Activity in most industries is positively correlated to economic activity, few businesses (like vulture capitalism) have negative correlation. But, industries are more or less sensitive to the business cycle depending on their business.
Tourism is highly correlated to booms and busts for example. So are advertising, real estate, personal vehicles, etc. Credit rating agencies (CRA) are also among the more correlated. When the business cycle is up, more corporates are looking to be rated because there is more demand for capital.
Hence, business volume expands for CRAs during boom periods. CRAs are also worth tracking since the upgrades and downgrades of specific businesses matter and so does the broad picture of total downgrades to upgrades. In an improving business environment, upgrades will outnumber downgrades. A high upgrade: Downgrade ratio will usually coincide with a rising stock market.
The movements in the share prices of listed rating agencies indicates that they're not attracting much attention despite a raging bull market. CRISIL, CARE and ICRA are listed. CRISIL has bought a stake in CARE and there are strong expectations of takeover. This has contributed to 11 per cent rise in the share price of CARE in the last 12 months. But, CRISIL has sustained a 13 per cent drop in share prices. The share price of ICRA has risen 3 per cent over the past 12 months. The Nifty is up 14 per cent in the last 12 months. Using that as a benchmark, the CRA segment has clearly underperformed.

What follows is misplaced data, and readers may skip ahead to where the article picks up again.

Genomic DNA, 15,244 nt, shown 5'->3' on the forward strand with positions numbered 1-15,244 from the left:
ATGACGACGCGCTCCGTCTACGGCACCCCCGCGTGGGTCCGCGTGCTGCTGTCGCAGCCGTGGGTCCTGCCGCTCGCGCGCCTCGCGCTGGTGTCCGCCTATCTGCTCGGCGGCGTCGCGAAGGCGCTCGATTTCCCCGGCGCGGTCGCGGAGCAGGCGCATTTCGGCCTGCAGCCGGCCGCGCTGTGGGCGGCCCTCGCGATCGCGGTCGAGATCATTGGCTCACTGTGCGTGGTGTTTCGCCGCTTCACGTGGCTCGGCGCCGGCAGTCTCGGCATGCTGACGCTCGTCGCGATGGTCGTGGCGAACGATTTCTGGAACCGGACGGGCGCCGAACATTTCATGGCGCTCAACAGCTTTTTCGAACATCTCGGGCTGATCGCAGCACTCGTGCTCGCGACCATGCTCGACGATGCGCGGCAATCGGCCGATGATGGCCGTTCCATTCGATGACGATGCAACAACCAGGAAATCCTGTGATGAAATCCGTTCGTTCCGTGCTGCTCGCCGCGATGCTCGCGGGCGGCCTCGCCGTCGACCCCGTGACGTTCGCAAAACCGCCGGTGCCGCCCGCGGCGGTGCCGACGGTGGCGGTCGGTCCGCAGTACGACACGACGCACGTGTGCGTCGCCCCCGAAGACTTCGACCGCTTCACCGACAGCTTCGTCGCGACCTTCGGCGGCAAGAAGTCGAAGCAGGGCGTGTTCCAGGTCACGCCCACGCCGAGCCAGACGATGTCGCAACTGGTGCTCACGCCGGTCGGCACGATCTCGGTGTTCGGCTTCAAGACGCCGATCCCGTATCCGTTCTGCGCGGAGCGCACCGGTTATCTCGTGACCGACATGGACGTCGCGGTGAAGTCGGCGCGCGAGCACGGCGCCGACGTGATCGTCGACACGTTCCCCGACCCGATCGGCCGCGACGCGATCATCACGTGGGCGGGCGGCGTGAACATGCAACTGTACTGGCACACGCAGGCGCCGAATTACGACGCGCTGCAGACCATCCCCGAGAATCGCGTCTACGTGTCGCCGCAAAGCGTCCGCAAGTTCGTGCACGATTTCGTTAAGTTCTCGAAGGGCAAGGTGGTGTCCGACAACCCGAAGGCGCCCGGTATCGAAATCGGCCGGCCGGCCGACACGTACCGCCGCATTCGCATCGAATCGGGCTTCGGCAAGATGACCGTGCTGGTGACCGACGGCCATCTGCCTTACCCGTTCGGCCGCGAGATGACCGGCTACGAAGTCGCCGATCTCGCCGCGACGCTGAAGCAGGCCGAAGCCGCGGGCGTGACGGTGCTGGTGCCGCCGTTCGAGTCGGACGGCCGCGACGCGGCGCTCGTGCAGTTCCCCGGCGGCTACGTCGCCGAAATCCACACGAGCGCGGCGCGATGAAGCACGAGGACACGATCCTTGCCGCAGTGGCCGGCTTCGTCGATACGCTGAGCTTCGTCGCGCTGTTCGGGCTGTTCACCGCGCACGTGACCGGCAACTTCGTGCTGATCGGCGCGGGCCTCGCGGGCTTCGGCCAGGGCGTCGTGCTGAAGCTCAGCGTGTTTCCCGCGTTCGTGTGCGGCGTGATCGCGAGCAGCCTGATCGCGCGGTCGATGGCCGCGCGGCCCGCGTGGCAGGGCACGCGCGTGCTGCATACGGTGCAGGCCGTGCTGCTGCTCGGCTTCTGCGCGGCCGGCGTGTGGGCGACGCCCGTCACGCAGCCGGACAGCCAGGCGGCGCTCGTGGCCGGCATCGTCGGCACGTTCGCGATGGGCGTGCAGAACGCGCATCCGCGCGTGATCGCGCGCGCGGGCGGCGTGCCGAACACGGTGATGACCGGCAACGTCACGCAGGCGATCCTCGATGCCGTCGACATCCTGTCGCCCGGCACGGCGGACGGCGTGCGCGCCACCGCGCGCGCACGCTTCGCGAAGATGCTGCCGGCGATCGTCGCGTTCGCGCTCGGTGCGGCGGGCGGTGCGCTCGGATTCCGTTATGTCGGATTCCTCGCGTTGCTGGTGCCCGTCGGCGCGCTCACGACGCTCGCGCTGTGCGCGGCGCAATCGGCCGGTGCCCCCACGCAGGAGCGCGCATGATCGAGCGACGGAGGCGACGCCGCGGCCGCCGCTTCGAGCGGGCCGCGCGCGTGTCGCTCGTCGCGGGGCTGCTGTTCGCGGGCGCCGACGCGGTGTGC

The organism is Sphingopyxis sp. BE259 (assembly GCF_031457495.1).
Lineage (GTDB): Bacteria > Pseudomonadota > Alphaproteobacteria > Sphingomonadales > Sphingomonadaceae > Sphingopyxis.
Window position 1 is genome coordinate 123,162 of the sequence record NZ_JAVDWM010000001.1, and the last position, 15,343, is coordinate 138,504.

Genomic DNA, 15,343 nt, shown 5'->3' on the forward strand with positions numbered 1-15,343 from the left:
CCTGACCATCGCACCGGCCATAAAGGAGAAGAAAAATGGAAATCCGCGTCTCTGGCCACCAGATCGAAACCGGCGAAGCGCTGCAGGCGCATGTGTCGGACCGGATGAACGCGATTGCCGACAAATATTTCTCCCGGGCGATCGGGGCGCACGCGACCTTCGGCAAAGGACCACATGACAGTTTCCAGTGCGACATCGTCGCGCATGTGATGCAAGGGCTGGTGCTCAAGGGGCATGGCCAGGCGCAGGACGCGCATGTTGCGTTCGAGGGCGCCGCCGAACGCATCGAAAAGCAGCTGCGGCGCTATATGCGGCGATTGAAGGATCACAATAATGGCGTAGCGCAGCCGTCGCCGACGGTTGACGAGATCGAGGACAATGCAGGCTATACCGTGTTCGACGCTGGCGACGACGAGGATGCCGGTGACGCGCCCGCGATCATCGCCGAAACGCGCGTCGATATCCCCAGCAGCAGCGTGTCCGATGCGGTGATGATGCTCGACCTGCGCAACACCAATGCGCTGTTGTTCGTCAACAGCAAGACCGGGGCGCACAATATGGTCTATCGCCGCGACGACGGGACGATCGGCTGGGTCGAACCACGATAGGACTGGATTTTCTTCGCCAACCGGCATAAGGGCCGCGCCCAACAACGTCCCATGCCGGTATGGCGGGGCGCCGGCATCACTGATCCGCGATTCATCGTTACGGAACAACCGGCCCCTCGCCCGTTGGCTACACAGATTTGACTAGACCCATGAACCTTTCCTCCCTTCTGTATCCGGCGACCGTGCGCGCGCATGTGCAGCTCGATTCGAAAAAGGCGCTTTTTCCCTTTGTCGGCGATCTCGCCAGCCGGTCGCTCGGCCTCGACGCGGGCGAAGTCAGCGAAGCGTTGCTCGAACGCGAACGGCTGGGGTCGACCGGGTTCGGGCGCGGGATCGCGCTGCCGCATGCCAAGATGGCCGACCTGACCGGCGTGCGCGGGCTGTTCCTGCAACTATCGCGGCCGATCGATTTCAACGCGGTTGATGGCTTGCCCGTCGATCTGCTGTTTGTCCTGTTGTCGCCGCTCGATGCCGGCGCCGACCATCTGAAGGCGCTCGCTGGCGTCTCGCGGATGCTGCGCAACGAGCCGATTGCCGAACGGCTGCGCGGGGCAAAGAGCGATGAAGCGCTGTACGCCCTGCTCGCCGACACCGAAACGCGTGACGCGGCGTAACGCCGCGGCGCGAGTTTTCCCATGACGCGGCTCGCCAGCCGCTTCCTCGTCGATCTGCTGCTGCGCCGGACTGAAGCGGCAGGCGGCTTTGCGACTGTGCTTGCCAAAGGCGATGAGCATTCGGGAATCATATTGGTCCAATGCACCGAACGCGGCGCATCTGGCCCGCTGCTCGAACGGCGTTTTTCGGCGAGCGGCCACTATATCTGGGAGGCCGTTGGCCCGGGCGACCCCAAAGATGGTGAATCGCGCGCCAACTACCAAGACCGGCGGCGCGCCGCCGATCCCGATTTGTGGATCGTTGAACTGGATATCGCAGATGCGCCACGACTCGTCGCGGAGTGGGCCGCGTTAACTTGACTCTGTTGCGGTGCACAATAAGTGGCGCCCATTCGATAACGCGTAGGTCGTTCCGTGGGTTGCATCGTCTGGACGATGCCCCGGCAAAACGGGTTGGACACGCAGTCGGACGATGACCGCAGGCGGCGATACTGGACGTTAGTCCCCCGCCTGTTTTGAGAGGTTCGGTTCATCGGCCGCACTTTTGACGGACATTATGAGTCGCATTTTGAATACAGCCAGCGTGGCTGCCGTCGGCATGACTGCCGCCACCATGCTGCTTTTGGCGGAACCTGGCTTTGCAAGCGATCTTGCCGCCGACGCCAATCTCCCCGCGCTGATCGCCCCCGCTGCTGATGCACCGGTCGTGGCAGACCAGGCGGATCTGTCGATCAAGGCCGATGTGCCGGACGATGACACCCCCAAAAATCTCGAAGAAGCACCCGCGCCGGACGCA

In terms of financials, CRISIL’S April-June 2017 revenues saw 11 per cent expansion year-on-year (y-o-y) at Rs 292 crore over Rs 262 crore in April-June 2016. Sequentially it was lower than January-March 2017 (Rs 300 crore) and October-December 2016 (Rs 334 crore). ICRA has seen revenues of Rs 51 crore in April-June 2017, which is up 8 per cent y-o-y, but down versus each of the last three quarters. CARE’s revenue of Rs 61.4 crore in April-June 2017, is up 8 per cent y-o-y. There is some seasonal effect, second half revenue seem to be better.
The current picture seems depressing but it may have improved from rock-bottom. Between January and July 2017, 874 companies have seen rating downgrades. However, this is better than the 2,500 downgrades that occurred in calendar 2016.
There were fewer upgrades than downgrades with the overall Upgrade :Downgrade ratio estimated at around 0.8 for July 2017. The latest results imply it have gotten worse since large corporates in sectors like infrastructure, pharma, banking are struggling. CARE uses a tool it calls the Modified Credit Ratio (MCR) to track upgrades (and reaffirmations) divided by downgrades (and reaffirmations).
This MCR indicates that by Q1, 2017-18, the ratio was below 1 at around 0.97. This is worrying, and more so because the MCR had been above 1 in January-March 2017. However, it is only marginally worse than the April-June 2016 MCR, which was at 0.98.
The credit-worthiness of Indian corporates is still deteriorating though more slowly. In terms of earnings expectations, Bloomberg indicates that overall India earnings consensus estimates have been downgraded by 8 per cent. After Q1, 62 of the Nifty 100 companies saw earnings downgrades ,while 29 Nifty 100 saw earnings upgrades.
The picture is mixed in terms of implications. The debt situation is clearly still getting worse but it is not going bad as quickly as a year ago. Earnings growth is deteriorating. These variables run contrary to the trend of a rising stock market. However, CRAs are getting more business than they were, a year ago. This could indicate expectations that investment demand will rise in the mid-term.